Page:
Authorities: Jeffs Thought He Could Run Forever

Associated Press/August 29, 2006

Salt Lake City -- He had at least 40 wives, scores of children, thousands of followers and control over millions of dollars from a church trust.

He was invincible, protected by God from capture, fugitive polygamous leader Warren Steed Jeffs told his most loyal lieutenants, according to investigators.

Yet Jeffs, who was on the FBI's Most Wanted List for charges of arranging marriages between underage girls and older men, was arrested during a traffic stop just outside Las Vegas late Monday without incident.

His bodyguards had promised a gun fight and said they would die for him, Utah Attorney General Mark Shurtleff said Tuesday.

But Jeffs, 50, wasn't with any bodyguards and had no weapons. He was a passenger with one of his wives, Naomi Jeffs, in a 2007 red Cadillac Escalade driven by his most loyal brother, Isaac Steed Jeffs, both 32. Both were released after Jeffs' arrest.

They were stopped by a Nevada Highway patrol trooper who couldn't make out the vehicle's temporary Colorado paper license tag on Interstate 15. That trooper thought he recognized Jeffs inside the vehicle.

While Jeffs initially offered an alias, he revealed his actual name to an FBI agent who was called to the scene, said John E. Lewis, special agent in charge of the FBI Phoenix division.

Jeffs complained he was being prosecuted for his religious beliefs, but didn't respond to questions about how he spent his year on the run, Lewis said.

Jeffs is presumed to have traveled widely, favoring SUVs like the Escalade with tinted windows. He was captured Monday with $54,000 in cash, 15 cell phones, four portable radios, three wigs, sunglasses, four laptops, a GPS device, a police scanner and gift cards totaling $10,000, Lewis said.

He had safe houses in several states and messengers to carry his orders to the twin polygamous towns of Hildale, Utah, and Colorado City, Ariz., where he ruled by fiat over the Fundamentalist Church of Jesus Christ of Latter Day Saints since the death of his father in 2002.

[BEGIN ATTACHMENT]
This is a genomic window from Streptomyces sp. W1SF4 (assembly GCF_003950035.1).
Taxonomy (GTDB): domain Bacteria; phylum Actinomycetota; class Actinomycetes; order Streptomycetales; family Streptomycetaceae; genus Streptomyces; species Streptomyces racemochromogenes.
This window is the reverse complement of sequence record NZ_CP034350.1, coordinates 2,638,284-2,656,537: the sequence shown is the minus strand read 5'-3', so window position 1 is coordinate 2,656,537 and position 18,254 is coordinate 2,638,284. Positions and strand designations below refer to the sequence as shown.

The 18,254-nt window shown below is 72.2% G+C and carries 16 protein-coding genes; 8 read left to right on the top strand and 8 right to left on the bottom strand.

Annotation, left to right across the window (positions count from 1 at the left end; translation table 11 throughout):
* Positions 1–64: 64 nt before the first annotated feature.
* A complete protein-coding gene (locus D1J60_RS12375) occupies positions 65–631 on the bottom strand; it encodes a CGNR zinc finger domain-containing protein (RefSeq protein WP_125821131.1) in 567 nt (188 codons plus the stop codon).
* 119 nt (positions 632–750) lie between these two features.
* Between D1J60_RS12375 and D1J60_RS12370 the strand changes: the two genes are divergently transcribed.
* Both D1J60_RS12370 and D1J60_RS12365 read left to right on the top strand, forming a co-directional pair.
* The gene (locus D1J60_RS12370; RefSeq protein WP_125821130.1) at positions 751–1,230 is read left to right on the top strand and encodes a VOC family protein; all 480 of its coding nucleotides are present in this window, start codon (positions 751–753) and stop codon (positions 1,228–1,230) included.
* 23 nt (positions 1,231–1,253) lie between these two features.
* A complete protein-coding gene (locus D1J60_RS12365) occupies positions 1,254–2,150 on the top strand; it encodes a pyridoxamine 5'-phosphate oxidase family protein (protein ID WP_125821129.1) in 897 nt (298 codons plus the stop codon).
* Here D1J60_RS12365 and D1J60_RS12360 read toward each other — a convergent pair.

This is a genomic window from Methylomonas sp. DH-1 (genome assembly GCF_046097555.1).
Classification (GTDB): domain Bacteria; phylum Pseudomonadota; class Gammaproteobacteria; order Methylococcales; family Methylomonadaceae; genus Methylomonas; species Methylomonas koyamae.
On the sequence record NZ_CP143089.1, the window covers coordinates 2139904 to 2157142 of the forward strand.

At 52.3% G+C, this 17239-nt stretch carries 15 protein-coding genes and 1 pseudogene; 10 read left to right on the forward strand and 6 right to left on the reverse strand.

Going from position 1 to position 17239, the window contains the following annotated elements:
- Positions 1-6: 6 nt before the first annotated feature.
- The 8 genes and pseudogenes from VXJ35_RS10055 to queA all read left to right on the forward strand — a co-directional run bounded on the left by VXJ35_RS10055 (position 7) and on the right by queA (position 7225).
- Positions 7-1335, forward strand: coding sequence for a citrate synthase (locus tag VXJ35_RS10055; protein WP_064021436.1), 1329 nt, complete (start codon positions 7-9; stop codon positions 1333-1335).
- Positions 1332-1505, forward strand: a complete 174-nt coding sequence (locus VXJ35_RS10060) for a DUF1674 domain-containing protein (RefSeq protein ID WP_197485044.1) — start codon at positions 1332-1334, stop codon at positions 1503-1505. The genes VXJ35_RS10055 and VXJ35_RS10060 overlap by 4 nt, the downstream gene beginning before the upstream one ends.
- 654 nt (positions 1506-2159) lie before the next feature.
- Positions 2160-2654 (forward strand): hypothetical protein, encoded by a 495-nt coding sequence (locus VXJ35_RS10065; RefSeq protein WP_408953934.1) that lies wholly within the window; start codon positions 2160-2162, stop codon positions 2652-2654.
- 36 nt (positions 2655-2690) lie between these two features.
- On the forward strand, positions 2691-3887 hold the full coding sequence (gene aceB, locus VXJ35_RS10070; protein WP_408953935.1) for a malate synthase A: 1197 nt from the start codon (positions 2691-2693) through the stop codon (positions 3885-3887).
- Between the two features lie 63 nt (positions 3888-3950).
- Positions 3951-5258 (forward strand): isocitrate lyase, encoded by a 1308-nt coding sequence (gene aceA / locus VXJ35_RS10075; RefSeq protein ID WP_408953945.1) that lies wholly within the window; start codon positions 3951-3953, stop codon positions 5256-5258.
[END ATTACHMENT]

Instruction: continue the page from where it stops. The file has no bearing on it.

"Now that he's in custody, he's away from those folks. I think you're going to see a lot of changes within the FLDS community as far as their fear of him, their loyalty to him," said Shurtleff, whose office has been trying for years to dismantle Jeffs' empire, focusing on crimes against women and children.

"We're hoping that loyalty that will start to crumble, and that other witnesses will come forward with (information about) other potential crimes," Shurtleff said.

Church dissidents say that underage marriages – some involving girls as young as 13 – escalated into the hundreds under his leadership, and that he broke apart families by casting out married men and reassigning their women and children to others.

Arizona Attorney General Terry Goddard said Jeffs' arrest marked the end of his rule over an estimated 10,000 followers. "Many of them have lived in fear of this man, this tyrant," he said.

Jeffs was being held Tuesday in Nevada's Clark County jail, awaiting a court appearance Thursday that could lead to his extradition to Arizona or Utah on charges of arranging marriages between underage girls and older men.

Utah's case is more serious, adding two counts of rape by accomplice, with each count punishable by up to life in prison.

Arizona filed charges first, but Utah says it has a stronger case and wants to try him first. It was uncertain Tuesday how that conflict would be resolved.

The FLDS Church split from the mainstream Church of Jesus Christ of Latter-day Saints when the Mormons disavowed polygamy more than 100 years ago. Warren Jeffs took over the renegade sect after the death of his 98-year-old father, Rulon Jeffs, who was said to have had 65 children by several women. Warren Jeffs took nearly all his father's widows as his own wives.

Jeffs has been called a dangerous extremist by those familiar with his church. Church dissidents said that while the sect has long practiced the custom of arranged marriages, young girls were rarely married off until Warren Jeffs came to power.

People expelled from the community said young men were sent away to avoid competition for brides. Older men were cast out for alleged disobedience, and their wives and children were reassigned by Jeffs to new husbands and fathers, the former members said.

"If this will bring an end to that, that will be a good thing," Ward Jeffs, an estranged half-brother of Warren, said Tuesday. "We're excited for the people down there, but we're very concerned about who might step up and take the leadership role."

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